Given the consideration of ZIKV infection, the patient had been given antivirus treatment (Xiyanping injection, Chinese medicine, active ingredients was andrographolide [C20H30O5]) and symptomatic treatment with ibuprofen tablets and so on. This patient recovered completely and discharged from hospital on February 14, 2016 (day 18 of illness).

In endemic areas, as well as in the setting of travel medicine, ZIKV infection represents both clinical and diagnostic challenges since the symptoms are very similar to other arboviral diseases.[4] Moreover, no drugs reported could prevent or treat Zika fever currently. Therefore, the prevention of the spread of ZIKV was important. This case shows that ZIKV is probably circulating more widely than has been officially reported in the America. Moreover, it illustrates the role of travelers as sentinels for outbreaks and for the potential expansion of pathogens to new geographic areas. More recent reports found that saliva specimen is a more sensitive and rapid diagnostic sample for detection of ZIKV infection, and these results also emphasize the important issue of human-to-human transmission through intimate contact during kissing or sexual intercourse.[5] All these studies would be valuable for point of care management and large-scale epidemiological studies.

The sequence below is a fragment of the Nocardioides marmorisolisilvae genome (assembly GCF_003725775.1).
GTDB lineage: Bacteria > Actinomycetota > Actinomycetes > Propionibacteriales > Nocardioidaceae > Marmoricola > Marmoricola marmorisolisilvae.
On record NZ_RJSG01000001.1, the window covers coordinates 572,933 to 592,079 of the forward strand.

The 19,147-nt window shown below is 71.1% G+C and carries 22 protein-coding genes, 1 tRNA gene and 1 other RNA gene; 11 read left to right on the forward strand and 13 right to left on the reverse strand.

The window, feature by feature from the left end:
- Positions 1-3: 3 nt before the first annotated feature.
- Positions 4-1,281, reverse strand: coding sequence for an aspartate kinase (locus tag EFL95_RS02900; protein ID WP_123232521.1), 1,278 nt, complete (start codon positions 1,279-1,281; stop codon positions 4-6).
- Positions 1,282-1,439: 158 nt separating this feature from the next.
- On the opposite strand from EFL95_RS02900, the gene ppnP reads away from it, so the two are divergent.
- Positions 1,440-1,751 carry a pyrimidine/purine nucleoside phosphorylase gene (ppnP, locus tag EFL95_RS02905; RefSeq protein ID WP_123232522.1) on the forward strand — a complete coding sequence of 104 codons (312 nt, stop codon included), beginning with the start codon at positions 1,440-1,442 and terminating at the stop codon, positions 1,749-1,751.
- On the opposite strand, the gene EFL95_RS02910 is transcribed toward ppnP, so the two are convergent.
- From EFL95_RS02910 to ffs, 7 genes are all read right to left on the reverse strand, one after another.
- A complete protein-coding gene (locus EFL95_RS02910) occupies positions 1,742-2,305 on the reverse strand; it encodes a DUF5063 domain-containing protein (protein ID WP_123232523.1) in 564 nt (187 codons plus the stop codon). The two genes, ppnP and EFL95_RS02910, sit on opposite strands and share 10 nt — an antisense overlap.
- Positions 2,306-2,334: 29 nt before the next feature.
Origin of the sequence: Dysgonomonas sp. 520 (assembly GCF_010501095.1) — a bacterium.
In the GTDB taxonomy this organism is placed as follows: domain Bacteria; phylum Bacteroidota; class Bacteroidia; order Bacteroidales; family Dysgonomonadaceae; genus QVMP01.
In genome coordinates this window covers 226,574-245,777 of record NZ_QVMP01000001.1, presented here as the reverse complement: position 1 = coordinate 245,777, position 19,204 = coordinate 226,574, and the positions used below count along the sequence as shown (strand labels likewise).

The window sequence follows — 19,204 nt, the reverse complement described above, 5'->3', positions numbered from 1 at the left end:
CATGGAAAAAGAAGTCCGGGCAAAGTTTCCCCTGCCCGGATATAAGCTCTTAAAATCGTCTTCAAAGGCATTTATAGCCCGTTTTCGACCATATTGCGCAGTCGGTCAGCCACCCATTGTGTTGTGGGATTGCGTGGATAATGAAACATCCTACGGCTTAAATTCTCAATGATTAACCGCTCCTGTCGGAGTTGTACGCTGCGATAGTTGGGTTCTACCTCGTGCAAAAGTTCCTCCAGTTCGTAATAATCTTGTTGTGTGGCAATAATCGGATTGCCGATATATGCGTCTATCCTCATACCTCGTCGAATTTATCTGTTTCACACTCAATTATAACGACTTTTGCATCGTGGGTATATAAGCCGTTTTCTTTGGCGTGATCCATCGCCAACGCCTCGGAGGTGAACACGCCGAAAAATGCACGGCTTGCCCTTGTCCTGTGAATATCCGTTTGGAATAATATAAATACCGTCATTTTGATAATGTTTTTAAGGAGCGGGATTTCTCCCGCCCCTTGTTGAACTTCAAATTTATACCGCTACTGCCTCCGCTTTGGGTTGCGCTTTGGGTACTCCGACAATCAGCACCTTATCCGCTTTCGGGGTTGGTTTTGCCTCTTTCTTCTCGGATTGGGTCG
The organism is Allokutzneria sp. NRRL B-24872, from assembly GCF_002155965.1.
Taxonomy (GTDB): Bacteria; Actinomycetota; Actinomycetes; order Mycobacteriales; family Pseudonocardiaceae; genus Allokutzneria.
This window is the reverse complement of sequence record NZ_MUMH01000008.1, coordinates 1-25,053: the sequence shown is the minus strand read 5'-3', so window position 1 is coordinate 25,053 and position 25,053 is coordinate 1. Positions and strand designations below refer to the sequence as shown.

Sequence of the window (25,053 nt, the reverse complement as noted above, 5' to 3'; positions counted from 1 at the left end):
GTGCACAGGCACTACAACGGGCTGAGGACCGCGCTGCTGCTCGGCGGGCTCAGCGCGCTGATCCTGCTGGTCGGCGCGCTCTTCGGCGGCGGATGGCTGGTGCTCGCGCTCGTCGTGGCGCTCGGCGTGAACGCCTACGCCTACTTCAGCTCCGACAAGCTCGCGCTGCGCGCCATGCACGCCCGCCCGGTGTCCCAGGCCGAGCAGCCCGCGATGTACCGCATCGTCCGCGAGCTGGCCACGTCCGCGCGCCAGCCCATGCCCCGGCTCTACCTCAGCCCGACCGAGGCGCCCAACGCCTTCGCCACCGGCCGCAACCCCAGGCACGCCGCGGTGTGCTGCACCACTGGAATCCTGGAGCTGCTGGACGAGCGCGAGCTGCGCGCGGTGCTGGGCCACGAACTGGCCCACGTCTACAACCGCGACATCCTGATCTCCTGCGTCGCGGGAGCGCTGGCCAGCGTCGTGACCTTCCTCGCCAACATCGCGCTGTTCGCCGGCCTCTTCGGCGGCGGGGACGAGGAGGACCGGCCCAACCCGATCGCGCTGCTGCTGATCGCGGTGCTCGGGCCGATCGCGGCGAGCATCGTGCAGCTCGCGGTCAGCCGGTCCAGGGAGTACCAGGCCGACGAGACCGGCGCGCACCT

Financial support and sponsorship

Nil.

Conflicts of interest

There are no conflicts of interest.

 
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Hayes EB. Zika virus outside Africa. Emerg Infect Dis 2009;15:1347-50. doi: 10.3201/eid1509.090442.  Back to cited text no. 1
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Hamel R, Dejarnac O, Wichit S, Ekchariyawat P, Neyret A, Luplertlop N, et al. Biology of Zika virus infection in human skin cells. J Virol 2015;89:8880-96. doi: 10.1128/JVI.00354-15.  Back to cited text no. 2
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Duffy MR, Chen TH, Hancock WT, Powers AM, Kool JL, Lanciotti RS, et al. Zika virus outbreak on Yap Island, Federated States of Micronesia. N Engl J Med 2009;360:2536-43. doi: 10.1056NEJMoa0805715.  Back to cited text no. 3
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Staples JE, Dziuban EJ, Fischer M, Cragan JD, Rasmussen SA, Cannon MJ, et al. Interim guidelines for the evaluation and testing of infants with possible congenital Zika virus infection – United States, 2016. MMWR Morb Mortal Wkly Rep 2016;65:63-7. doi: 10.15585mmwr.mm6503e3.  Back to cited text no. 4
    
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Liuzzi G, Nicastri E, Puro V, Zumla A, Ippolito G. Zika virus in saliva– New challenges for prevention of human to human transmission. Eur J Intern Med 2016. pii: S0953-620530091-7. doi: 10.1016/j.ejim.2016.04.022.  Back to cited text no. 5